Since when our lives have been totally upset, and the joy of travelling is denied to us, I find myself more and more often to go back in my memories to the places I discovered in the various countries where I have lived. I had written this piece after discovering the absolutely amazing convent of Mar Saba, in Palestine. I want to share it in hope we’ll soon be able to discover again.
The Little Prince said that what is essential is invisible to the eye, and all travellers know that the beauty of the most breathtaking landscape, the most overwhelming views, the most fascinating people must be conquered with hours of travel, arduous walks, and daring to always go a little bit further
My relationship with the Greek Orthodox Monastery of Mar Saba, near Bethlehem, Palestine, was difficult from the start. As a loved one who denies to you, it repeatedly eluded me for mysterious reasons, increasing my desire to conquer it. I knew from friends that this hard-to-find place was not to be missed, though women are forbidden from entering it – they can only stay in a nearby tower and observe it from high above.
When I finally found it, after traveling on a long road where buses with exhaust pipes tied on with wire shared the way with donkeys and horses, and then suddenly in the midst of the purest desert, I was disappointed: You can’t see much from the angle offered to tourists, and I wondered how anyone could describe the place as unique and of ravishing beauty.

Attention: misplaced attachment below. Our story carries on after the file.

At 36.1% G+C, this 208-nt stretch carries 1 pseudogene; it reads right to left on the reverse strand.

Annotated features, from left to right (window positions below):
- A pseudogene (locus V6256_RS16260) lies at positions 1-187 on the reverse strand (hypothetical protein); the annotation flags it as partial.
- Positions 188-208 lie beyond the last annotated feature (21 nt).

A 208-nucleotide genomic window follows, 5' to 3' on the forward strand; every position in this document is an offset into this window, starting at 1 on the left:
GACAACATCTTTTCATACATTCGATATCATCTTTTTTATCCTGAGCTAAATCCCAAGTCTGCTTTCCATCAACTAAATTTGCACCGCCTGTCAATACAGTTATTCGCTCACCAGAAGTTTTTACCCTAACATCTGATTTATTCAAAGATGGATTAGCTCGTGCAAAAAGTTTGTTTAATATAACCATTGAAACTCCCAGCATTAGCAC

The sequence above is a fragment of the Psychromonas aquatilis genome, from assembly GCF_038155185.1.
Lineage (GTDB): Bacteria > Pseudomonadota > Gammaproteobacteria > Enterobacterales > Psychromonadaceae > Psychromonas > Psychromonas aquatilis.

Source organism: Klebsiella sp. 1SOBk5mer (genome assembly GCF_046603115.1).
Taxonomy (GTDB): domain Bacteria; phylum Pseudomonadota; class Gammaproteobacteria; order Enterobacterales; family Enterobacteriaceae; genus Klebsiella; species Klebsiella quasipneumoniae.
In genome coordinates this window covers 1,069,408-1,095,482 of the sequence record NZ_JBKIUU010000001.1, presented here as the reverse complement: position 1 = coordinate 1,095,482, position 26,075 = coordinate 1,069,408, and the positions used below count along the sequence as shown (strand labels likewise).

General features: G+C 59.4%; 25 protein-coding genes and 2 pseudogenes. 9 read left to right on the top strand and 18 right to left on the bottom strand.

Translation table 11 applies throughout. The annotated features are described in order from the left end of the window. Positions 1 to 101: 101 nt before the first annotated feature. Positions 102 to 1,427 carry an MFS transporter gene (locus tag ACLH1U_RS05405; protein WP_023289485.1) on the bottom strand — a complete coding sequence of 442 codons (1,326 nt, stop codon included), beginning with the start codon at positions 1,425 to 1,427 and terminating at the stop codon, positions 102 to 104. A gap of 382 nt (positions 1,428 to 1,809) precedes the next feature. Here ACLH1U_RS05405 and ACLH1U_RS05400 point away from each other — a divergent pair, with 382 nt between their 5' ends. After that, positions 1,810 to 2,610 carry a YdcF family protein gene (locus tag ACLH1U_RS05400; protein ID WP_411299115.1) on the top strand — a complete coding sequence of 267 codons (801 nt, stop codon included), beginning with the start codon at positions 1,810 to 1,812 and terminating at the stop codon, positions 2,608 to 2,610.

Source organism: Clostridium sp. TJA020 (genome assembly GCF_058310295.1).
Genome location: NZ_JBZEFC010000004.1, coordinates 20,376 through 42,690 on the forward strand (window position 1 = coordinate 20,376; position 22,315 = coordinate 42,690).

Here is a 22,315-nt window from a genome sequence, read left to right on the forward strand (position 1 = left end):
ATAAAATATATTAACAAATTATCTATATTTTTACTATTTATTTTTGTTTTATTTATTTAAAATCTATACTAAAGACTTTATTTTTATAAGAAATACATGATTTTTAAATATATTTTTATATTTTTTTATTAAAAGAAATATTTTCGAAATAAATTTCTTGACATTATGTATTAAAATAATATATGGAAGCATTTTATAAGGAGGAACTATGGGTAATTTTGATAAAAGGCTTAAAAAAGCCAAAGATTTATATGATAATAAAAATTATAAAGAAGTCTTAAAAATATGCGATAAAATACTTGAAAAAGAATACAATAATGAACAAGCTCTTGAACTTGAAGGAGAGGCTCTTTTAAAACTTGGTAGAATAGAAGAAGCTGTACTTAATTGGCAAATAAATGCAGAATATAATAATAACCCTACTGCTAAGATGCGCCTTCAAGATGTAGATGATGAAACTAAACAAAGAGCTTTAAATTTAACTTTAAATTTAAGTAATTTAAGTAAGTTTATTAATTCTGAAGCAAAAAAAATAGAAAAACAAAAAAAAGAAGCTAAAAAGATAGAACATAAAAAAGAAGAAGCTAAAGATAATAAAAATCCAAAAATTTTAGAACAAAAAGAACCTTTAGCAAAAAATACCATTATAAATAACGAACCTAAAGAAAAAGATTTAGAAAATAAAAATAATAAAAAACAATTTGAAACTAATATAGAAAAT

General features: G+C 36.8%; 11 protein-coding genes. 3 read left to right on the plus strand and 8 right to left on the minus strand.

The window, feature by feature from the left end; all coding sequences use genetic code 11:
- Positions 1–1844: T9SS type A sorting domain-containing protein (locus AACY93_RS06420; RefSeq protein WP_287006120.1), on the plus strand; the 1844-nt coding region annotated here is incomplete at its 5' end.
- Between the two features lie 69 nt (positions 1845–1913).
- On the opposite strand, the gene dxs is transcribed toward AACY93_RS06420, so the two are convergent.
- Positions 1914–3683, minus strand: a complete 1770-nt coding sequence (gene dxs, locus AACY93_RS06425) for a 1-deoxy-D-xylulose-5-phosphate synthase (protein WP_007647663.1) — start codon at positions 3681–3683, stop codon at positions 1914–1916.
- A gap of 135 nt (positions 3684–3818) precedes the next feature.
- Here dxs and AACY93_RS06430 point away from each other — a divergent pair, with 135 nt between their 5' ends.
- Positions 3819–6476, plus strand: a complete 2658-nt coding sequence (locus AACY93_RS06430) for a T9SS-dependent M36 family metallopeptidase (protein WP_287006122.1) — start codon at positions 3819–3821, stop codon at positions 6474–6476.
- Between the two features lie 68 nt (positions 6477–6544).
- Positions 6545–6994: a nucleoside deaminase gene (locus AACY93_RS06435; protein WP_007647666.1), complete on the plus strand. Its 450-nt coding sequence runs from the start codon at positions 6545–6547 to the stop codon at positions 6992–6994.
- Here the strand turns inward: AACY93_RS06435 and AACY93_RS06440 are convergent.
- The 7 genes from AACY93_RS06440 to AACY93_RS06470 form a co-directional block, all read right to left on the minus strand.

I decided I would explore the other side of the convent, the part hidden to the visitor’s side, the most difficult to reach. With my husband’s 4×4 and a bedouin young boy with eyes bluer than the bluest sky, we set off on a dirty and isolated dusty road, that wound through light brown and barren hills as far as the eye could see, in the golden honey twilight.
The further we went, the greater the sense of isolation – all around us we could see no trace of human settlement, no animals, no people, just hills and crevices on their slopes, and some clumps of dry grass here and there. The silence was immense.
We went up and down the undulating hills, on rocks, holes, steep climbs and sharp descents, until the Bedouin boy signalled to stop the car. We followed him on foot, and there it was: the warmest, uniquest, most incongruous view opened to my eyes. A terracotta colour compound of different blocks carved in the rock that formed the monastery – so sudden, so intimate yet so reserved, so frozen in time, solely and untouched witness of an unchanged and unchangeable world.
A priest was sitting on a bench – a tiny figure of man in black, so small compared to the magnificence of the place, and yet so much part of it. The Mar Saba Monastery is one of the oldest inhabited monasteries on earth.
I stood a long time observing the delicate architecture, the windows opening like curious faces, the combination of warm and soft colours, and decided that it did not matter that I was forbidden to penetrate it – as long as no absurd human law would prevent me from standing on the edge of a barren hill and contemplate a place of such majesty and eternity. A truly hidden gem.